hen I had finished doing that I moved onto the brassica's removing the yellowing leaves which should help reduce the possibility of disease or infection. Some of my sprouting broccoli has begun to produce small amounts of buds and the Calabrese continues to provide side shoots which in my opinion are better than the main head they cropped a few months back. I'm not sure how many more side shoots the Calibrese will provide or when to dig them out. There doesn’t seem to be much advise on this when I Google it. I'm wary of leaving them in for too much longer in-case they start to get infected with some brassica disease that may carry over to future crops so they may get composted shortly. I'm sure it won't harm to wait for another couple of meals worth and you cant seem to buy them at all so I'll keep an eye on them and if any of the Calibrese start to look iffy then I will shred the lot and compost them.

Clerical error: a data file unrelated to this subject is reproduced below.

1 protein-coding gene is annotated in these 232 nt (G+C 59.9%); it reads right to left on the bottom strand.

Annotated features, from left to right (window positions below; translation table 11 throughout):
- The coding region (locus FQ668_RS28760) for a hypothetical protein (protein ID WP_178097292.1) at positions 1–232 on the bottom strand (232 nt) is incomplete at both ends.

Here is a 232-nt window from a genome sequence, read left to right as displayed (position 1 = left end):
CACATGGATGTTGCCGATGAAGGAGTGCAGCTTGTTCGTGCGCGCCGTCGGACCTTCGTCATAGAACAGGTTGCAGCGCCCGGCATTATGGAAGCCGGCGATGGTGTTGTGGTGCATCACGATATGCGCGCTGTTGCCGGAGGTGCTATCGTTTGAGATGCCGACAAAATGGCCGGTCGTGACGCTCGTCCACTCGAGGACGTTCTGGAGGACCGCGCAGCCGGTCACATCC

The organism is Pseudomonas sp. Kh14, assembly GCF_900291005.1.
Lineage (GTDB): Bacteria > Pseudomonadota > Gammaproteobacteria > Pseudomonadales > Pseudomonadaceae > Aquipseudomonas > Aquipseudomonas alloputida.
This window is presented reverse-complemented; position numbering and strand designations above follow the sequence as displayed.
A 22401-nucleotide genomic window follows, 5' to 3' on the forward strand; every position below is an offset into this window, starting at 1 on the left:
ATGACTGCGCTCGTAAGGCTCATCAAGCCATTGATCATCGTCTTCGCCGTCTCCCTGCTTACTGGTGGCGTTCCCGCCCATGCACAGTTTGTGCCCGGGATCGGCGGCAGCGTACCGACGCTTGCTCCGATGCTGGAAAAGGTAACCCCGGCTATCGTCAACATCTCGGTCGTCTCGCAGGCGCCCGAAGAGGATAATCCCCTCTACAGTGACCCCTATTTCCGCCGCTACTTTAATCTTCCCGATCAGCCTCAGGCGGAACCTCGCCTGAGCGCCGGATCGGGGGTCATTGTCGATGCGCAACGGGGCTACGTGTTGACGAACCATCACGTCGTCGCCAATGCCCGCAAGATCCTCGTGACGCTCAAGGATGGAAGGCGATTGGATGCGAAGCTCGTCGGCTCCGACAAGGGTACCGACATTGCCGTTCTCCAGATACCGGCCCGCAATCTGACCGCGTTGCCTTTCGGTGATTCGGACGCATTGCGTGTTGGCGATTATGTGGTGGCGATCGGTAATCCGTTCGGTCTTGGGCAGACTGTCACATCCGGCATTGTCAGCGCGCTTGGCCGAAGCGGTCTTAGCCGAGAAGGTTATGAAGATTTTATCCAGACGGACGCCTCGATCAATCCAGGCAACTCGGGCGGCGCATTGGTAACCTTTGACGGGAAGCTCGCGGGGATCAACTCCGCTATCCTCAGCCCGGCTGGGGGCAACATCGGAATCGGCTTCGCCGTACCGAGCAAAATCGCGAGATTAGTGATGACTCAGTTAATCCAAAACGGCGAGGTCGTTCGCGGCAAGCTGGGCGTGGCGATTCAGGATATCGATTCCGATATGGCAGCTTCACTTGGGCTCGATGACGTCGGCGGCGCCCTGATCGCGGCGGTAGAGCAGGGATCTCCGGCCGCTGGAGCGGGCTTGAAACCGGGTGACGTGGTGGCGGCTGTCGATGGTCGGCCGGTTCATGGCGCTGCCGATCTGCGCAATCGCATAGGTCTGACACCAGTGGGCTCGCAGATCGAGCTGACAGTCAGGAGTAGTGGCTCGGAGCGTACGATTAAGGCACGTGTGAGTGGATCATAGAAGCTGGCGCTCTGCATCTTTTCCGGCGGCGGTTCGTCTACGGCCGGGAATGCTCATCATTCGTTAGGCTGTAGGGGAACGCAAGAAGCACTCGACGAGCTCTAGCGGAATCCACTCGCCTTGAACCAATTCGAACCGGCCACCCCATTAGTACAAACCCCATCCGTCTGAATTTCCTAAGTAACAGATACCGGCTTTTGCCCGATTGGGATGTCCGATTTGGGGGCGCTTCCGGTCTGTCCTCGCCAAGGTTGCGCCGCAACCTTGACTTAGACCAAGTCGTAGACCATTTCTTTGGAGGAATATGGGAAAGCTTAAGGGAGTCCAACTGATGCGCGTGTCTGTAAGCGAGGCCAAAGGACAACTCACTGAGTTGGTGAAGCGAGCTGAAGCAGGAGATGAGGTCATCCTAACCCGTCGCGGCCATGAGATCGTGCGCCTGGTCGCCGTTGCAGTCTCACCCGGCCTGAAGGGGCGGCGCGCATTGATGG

Last of all the jobs I had been putting off all day and for many weeks for that matter. The shed was in a right two and eight and something had to be done about it. So I pulled everything that was strewn across the floor and brushed down the floor which was covered in dried mud and dust. Then I got the drawers I'd brought over from the house and set about finding places for everything again. It only took about half an hour to get everything ship shape again. Doubt it will last though as I have a habit of throwing everything back into the shed before I leave for the day and the kids.........well don't even go there.

Roast chicken was on the menu so I picked some Brussels, dug some Parsnips, took the last of my cabbages and a larger swede before making my merry way home for some well earned grub.

Monday, 20 October 2008

LABP08 Festival

I went to work on Saturday morning. Something I don’t like doing because weekends are reserved for family/fun time.....yeay......and keeping up with the household admin/chores......boooo....